The EPA Guy Originally Looked Way Different
Russ Cargill, the EPA guy and the movie’s main villain, was originally less villainy and looked completely different. Said Silverman: “He was a pear-shaped potbellied guy with a higher waist and no shoulders and a big nose and receding hairline. He was more of a design like Kirk Van Houten. Old Cargill looked like ‘Okay, here’s the wimpy guy, here’s the nebbish, downtrodden hardluck case.'”
That version of Cargill, however, was simply too depressing, so the creators changed his physique along with his attitude (which they based on former Secretary of Defense Donald Rumsfeld).
Many Celebrity Voices And Cameos Were Ultimately Cut
While Tom Hanks managed to make the final cut of the film, others weren’t so lucky. Edward Norton had a part as the man crushed by the dome. Isla Fisher, Minnie Driver (a grief counselor), Kevin Bacon, and Erin Brockovich had their parts cut, too.
Shredding In The Name Of Secrecy
After every recording session, the voice actors were asked to shred their scripts to keep the movie's plot from leaking to the public. The actors also weren't told about their scenes in advance, and only got to read the scripts on recording days. Said Harry Shearer, responsible for the voices of Mr Burns, Ned Flanders, and Reverend Lovejoy: “If the security around the Los Alamos nuclear lab had been as good as the security around this movie I’d sleep a lot better at night.”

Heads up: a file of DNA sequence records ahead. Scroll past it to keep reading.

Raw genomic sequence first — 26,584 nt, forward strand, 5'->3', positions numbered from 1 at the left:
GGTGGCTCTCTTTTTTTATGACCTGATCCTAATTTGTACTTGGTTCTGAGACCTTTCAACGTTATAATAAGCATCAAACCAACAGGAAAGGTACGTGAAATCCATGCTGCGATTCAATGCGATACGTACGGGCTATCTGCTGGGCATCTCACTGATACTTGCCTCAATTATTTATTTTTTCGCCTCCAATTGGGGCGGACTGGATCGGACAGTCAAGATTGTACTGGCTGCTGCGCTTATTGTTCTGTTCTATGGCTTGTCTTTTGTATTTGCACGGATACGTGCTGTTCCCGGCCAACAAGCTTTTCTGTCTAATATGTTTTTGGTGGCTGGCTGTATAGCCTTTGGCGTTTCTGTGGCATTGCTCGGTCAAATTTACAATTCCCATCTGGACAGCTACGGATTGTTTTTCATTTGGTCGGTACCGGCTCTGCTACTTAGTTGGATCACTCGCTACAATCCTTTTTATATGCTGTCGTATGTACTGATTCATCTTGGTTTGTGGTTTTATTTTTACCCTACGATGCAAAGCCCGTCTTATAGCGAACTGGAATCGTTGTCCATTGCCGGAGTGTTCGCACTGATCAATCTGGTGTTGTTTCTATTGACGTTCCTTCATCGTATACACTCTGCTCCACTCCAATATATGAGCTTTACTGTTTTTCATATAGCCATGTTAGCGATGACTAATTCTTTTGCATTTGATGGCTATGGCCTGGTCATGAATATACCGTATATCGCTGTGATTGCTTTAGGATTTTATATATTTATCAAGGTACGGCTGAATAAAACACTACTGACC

Rejected Movie Pitch: The Truman Show Parody
The meta idea of having the Simpsons family realize they’re being filmed for a TV show was floated around at first, but James L. Brooks and Matt Groening wanted a more emotional storyline for the movie. They did, however, include plot elements of the idea in the 2007 The Simpsons Game.
The Krusty The Clown Bit We Almost Got
Silverman said that one scene in particular pained him to cut. It involved Krusty the Clown putting on a show to cheer up the kids of Springfield because the electricity went out. “He was doing a live show in the darkened theater and he was going to tell a funny story. He shines a flashlight under his face and the kids get really scared by the scary shadow being projected and the scary lighting on his face as he’s trying to go (imitates goofy Krusty laugh). Then Sideshow Mel runs in with Mr. Teeny on his shoulders, yelling ‘Return to your seats!,’ and his and Mr. Teeny’s shadows about the size of King Kong and the kids all run out screaming. I thought that was pretty funny.”